- The Washington Times - Tuesday, May 19, 2015

The restaurant-turned-crime scene of the brutal motorcycle gang shooting Sunday in Waco, Texas, will no longer be serving beer and buffalo wings, at least as a franchise of the Twin Peaks Restaurant company.

Dallas-based Twin Peaks is struggling to contain the PR fallout from the deadly shootout that left nine dead and 18 wounded after its Waco franchise was sharply criticized by the parent company and by local police officials for its failure to help prevent the incident. Twin Peaks yanked the Waco outlet’s franchise agreement the day after the shooting, but the larger business question may be whether Twin Peaks — one of the star performers on the U.S. restaurant scene since its founding in 2005 — will itself be a casualty of the incident.

“This is the ultimate nightmare for any business,” Tom Kaiser, assistant editor of the trade publication Franchise Times, said in an interview. “It is something that reflects negatively on the brand, but I don’t see an impact on the larger chain.”

Twin Peaks, founded by Randy DeWitt and Scott Gordon as a racier alternative to Hooters, quickly emerged as one of the rising stars in the sluggish restaurant industry. With its lightly clad “Lumber Jill” waitresses and sports-themed “man cave” decor, the so-called “breastaurant” was the fastest-growing chain in the U.S. in 2013, garnering sales of $165 million. Last year, sales rose 45 percent, according to industry monitoring firm Technomic.

There are about 70 locations nationwide, with more on the way, but the Waco shooting has cast a shadow over those previous growth projections.

On Monday, the Texas Alcoholic Beverage Commission suspended the Waco franchise’s alcohol license for seven days. On the same day, Twin Peaks‘ spokesman Rick Van Warner announced the revocation of the branch’s franchise agreement.

“Unfortunately, the management team of the franchised restaurant in Waco chose to ignore the warnings and advice from both the police and our company, and did not uphold the high security standards we have in place to ensure everyone is safe at our restaurants,” Mr. Van Warner told local media.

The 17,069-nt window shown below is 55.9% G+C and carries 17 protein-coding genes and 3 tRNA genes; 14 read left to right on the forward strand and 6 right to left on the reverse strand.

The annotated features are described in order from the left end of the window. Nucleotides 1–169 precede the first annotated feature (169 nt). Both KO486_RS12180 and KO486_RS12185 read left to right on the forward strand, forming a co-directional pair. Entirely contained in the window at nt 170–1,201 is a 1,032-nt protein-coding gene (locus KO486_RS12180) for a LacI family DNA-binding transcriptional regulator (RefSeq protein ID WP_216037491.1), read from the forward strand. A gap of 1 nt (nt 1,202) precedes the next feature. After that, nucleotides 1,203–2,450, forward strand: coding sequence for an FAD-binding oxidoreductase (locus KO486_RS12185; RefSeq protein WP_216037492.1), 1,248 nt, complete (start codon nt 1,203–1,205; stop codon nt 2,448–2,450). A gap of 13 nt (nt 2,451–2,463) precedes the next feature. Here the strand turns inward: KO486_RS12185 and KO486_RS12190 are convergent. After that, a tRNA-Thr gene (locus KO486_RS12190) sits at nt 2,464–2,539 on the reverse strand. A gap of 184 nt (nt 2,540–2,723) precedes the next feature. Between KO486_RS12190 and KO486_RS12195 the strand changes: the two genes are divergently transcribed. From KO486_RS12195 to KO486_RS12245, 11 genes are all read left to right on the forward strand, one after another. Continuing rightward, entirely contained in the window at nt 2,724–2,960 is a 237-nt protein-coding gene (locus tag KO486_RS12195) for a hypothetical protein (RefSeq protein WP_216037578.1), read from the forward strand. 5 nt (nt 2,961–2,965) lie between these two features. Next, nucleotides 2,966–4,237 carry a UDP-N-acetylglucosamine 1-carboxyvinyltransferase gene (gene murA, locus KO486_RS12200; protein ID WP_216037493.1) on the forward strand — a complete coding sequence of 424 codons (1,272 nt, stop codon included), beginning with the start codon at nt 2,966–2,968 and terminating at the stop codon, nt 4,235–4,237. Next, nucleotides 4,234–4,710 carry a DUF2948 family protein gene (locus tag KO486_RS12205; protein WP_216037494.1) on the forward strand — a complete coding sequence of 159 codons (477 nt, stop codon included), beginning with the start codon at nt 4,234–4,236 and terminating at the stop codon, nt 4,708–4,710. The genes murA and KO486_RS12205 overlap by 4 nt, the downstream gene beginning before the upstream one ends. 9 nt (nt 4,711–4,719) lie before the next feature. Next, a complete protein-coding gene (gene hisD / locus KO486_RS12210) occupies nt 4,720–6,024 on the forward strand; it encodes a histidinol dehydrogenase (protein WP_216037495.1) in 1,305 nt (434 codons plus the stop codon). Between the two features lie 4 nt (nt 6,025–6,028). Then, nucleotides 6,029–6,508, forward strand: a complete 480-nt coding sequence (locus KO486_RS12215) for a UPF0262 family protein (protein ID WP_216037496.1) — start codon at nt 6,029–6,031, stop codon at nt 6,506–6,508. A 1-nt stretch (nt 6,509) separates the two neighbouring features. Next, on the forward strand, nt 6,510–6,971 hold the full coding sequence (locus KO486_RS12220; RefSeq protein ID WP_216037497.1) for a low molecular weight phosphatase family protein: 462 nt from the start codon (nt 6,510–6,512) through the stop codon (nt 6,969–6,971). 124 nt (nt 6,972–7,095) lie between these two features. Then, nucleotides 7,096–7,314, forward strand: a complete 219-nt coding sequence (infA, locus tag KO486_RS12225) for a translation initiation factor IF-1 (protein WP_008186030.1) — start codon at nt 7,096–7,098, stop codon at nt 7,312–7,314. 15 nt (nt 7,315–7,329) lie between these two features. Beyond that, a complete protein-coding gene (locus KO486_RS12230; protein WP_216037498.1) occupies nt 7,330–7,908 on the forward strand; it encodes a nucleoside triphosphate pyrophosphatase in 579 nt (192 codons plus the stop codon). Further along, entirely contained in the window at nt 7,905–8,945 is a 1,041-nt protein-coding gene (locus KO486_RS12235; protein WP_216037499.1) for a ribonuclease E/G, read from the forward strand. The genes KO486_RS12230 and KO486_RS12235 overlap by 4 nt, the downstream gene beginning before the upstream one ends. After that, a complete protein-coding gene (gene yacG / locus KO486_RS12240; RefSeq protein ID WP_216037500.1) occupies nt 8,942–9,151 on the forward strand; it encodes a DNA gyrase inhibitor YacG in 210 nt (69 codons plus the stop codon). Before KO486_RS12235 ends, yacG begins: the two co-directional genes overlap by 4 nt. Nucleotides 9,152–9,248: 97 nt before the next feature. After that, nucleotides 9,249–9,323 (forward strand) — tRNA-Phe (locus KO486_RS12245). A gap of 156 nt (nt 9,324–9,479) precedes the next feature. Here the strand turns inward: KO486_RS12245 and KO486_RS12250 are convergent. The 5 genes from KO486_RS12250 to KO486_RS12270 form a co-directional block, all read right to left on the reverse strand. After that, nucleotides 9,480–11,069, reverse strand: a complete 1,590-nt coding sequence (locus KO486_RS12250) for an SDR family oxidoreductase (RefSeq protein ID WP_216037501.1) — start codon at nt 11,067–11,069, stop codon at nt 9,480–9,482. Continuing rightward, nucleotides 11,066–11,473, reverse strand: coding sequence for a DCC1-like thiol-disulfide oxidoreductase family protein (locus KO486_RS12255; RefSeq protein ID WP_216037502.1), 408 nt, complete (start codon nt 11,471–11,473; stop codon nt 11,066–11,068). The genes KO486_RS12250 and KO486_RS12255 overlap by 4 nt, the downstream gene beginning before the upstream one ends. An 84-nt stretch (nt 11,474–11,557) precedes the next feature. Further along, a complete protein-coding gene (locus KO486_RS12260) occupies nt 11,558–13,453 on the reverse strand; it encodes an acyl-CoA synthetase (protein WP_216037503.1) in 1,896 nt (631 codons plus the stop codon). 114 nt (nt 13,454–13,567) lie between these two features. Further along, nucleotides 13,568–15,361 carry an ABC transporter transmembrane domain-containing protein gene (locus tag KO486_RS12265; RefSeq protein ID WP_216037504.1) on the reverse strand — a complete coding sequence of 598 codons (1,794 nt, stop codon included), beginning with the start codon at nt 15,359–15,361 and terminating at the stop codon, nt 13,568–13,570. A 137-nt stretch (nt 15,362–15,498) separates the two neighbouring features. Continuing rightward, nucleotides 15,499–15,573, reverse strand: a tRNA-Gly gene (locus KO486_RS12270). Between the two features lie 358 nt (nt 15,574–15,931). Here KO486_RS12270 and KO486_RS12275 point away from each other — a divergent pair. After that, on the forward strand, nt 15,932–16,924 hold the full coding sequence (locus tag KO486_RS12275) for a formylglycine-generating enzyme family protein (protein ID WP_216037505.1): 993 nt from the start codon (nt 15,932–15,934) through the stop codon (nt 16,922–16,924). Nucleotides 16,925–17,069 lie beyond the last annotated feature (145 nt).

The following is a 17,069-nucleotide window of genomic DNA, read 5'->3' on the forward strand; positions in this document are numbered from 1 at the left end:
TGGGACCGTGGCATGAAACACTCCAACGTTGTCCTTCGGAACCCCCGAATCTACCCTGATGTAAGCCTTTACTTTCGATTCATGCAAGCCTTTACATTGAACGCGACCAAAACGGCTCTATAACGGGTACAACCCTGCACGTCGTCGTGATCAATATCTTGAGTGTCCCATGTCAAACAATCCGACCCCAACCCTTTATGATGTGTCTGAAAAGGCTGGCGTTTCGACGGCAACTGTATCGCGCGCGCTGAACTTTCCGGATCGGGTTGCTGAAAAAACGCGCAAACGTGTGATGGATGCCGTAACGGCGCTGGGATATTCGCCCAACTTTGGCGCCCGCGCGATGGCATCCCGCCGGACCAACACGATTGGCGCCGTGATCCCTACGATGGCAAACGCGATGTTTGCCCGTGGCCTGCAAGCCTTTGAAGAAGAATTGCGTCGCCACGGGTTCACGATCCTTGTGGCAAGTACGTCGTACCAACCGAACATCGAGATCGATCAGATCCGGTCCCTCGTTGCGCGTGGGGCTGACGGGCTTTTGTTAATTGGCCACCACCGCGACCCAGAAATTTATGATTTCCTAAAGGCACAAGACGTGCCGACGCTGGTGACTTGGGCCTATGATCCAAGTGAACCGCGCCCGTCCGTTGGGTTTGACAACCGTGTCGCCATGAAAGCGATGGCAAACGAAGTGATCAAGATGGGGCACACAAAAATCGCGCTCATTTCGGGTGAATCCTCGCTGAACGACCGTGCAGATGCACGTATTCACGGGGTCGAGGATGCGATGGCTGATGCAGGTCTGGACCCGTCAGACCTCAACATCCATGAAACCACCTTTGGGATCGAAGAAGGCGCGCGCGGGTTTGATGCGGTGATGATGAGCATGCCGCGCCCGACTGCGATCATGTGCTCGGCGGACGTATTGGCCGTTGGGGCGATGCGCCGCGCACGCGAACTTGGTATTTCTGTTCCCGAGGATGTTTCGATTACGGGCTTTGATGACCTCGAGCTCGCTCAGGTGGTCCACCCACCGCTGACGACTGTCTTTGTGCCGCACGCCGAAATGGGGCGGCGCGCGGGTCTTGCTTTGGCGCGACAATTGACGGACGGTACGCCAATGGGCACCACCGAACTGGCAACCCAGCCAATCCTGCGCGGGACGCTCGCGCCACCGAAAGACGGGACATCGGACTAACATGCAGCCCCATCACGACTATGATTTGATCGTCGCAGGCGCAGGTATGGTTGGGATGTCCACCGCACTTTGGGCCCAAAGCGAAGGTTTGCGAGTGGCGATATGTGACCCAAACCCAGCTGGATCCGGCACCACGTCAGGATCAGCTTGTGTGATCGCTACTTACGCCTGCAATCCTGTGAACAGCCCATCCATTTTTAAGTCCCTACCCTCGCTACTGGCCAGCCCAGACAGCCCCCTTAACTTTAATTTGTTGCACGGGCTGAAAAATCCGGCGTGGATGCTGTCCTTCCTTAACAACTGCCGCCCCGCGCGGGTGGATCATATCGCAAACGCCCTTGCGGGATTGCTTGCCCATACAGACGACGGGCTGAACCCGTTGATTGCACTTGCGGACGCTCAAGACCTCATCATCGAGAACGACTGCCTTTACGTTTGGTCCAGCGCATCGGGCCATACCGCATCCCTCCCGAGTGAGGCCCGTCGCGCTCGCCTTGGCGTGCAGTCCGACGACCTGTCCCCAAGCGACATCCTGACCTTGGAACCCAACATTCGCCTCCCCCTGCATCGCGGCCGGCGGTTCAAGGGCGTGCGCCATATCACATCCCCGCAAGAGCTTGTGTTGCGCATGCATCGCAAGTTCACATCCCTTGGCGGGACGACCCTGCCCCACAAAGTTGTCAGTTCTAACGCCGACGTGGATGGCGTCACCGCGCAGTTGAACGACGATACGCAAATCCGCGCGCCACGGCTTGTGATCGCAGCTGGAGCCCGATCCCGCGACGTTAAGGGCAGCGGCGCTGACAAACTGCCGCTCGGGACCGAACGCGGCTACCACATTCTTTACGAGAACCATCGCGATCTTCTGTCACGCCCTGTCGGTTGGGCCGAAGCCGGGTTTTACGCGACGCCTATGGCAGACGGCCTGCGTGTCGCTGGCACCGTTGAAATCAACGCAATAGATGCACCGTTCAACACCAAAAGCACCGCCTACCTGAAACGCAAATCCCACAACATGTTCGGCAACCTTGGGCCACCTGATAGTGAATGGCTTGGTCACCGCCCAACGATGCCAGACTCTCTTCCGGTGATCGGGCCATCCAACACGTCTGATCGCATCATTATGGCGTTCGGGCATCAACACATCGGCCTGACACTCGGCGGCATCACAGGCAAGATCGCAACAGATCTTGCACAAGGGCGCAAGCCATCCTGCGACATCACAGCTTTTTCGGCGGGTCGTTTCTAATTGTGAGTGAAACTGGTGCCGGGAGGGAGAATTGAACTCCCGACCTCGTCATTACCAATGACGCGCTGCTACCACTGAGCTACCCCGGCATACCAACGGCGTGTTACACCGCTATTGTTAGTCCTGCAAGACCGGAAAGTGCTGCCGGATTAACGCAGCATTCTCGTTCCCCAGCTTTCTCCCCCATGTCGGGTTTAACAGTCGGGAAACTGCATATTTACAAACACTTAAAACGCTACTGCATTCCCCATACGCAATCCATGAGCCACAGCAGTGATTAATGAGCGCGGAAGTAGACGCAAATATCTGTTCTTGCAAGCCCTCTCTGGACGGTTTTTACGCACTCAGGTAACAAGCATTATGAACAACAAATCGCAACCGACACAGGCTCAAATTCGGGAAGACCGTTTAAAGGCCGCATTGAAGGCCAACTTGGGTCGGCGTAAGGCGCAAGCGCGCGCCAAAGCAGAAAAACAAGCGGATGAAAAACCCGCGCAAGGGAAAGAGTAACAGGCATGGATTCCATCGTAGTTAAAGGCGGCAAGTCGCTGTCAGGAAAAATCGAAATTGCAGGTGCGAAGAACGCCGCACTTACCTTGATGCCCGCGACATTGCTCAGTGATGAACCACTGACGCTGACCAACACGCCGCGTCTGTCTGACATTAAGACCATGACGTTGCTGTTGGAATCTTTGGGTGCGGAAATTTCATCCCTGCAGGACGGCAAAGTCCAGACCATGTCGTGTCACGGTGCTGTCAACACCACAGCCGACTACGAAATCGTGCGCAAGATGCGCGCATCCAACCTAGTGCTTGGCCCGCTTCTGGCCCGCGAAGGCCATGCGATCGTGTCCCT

Before the shooting, police were stationed outside the restaurant as it was known to be frequented by the biker gangs. When asked at a press briefing Tuesday why police were not inside the restaurant when they knew trouble was brewing, Waco Police Sgt. Patrick Swanton said, “The simple answer is we were not welcomed in by management.”

The Waco franchise did not specifically address accusations of their handling of security threats, but a representative of the branch denounced the shooting in a statement released via Facebook.

“Our management team has had ongoing and positive communications with the police, and we will continue to work with them as we all want to keep violent crime out of our businesses and community,” said Jay Patel, operations manager of the Waco restaurant.

But the business fallout may not be restricted to just the Waco outlet: The company has also temporarily suspended biker nights at all of its Twin Peaks franchise restaurants across the nation for the foreseeable future.

“We’ll be holding off on any activities like bike night,” Mike Tholen, manager of a Twin Peaks outlet in Kansas, told The Wichita Eagle, even though the site had never had any incidents linked to the event.

Mr. Kaiser said it’s likely the parent company can weather the publicity storm but that the Waco franchise will not.

“I don’t see how an individual location recovers from something like this,” he said. “It sounds like the owner of the location in Waco was choosing to ignore warnings from local law enforcement and the company, but I don’t think this reflects negatively on the overall organization.”

“It’s fascinating to watch how a company handles such an extreme, surprising event,” said Mr. Kaiser. “I think it’s to their credit they reacted quickly and forcefully.”



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